NewsMonkeypox: Human transmitted the disease to a dog

Monkeypox: Human transmitted the disease to a dog

The World Health Organization (WHO) on Wednesday asked people infected with monkeypox not to expose animals to the virus, after a first case of human-to-dog transmission.

Last week, the medical journal The Lancet reported the first case of human-to-dog transmission of monkeypox, which occurred in France.

“This is the first known case of human-to-animal transmission, and we believe the first case of an infected dog,” said Rosamund Lewis, WHO’s technical director for monitoring the virus.

Experts were aware that this jump could occur, which is why public health agencies were already advising those who were infected with the virus to “isolate themselves from their pets.”

Now, Lewis says that “waste management is essential” to reduce the risk of contamination to rodents and other wildlife.

Since, when viruses jump from one species to another, there is a risk that they mutate.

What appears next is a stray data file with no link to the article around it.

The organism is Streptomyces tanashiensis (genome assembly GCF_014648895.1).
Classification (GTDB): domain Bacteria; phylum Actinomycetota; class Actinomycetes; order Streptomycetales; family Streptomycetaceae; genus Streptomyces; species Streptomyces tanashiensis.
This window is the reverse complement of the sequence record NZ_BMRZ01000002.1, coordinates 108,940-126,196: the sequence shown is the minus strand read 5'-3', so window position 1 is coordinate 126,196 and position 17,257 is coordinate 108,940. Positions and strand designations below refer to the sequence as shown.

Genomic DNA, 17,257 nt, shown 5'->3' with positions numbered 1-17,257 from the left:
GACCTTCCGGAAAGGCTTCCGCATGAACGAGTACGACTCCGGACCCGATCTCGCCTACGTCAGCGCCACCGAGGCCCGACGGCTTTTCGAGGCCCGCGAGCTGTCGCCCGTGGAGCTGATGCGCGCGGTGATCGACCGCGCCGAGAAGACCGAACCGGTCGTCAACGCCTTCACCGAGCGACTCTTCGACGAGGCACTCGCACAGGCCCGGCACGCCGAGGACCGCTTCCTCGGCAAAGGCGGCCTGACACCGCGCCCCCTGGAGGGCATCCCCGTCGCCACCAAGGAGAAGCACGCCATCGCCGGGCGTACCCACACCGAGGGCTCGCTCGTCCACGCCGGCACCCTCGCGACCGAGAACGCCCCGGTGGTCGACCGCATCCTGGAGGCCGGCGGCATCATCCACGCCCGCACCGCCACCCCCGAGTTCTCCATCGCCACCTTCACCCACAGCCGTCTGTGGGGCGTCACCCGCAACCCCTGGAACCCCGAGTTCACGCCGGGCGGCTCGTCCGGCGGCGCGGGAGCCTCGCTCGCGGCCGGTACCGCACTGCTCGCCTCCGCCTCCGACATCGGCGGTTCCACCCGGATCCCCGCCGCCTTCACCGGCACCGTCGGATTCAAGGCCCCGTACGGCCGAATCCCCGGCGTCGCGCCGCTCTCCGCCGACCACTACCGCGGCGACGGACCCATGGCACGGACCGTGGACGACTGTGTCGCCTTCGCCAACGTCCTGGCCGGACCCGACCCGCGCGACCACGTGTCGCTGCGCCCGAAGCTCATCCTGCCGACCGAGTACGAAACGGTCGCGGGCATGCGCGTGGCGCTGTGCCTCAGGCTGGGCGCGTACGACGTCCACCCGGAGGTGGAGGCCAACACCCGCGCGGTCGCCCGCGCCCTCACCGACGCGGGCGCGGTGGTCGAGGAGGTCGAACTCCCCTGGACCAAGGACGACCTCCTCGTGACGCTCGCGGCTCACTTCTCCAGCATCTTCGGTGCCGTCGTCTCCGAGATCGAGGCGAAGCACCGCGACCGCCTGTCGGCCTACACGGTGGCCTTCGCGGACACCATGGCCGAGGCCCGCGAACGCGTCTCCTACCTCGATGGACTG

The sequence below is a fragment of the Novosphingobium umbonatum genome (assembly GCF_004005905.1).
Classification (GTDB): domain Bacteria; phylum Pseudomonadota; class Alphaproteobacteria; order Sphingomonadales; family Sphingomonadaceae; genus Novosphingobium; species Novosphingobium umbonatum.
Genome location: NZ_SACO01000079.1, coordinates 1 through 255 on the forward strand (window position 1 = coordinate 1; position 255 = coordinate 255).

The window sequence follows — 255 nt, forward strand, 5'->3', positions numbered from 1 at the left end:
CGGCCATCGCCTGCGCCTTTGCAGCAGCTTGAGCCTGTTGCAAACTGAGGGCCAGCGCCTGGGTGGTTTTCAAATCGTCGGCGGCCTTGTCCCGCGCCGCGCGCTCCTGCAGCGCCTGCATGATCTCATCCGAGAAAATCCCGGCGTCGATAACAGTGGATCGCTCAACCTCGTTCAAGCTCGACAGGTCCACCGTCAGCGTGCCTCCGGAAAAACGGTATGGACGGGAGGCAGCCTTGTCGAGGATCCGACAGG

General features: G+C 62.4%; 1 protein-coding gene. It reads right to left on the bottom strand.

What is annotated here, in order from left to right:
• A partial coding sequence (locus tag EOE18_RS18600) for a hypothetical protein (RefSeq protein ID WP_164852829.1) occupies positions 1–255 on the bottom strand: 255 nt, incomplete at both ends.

“The most dangerous situation is when a virus jumps into a small mammal with a high population density,” WHO emergencies director Michael Ryan told reporters.

However, he did not consider pets to be a danger.

“The virus will not mutate faster if it’s in a single dog than if it’s in a single human,” Ryan said.

The term monkeypox was used after the virus was detected in 1958 in monkeys in a laboratory in Denmark, but the virus has also been found in other animals, especially rodents.

The disease was first detected in humans in 1970 and is less dangerous and contagious than its cousin smallpox, eradicated in 1980.

The virus can be transmitted from animals to humans, but the recent explosion in cases is due to human-to-human transmission through close contacts.

More than 35,000 cases have been detected since the beginning of the year in 92 countries, and the virus caused 12 deaths, according to the WHO, which described this outbreak as a global health emergency.

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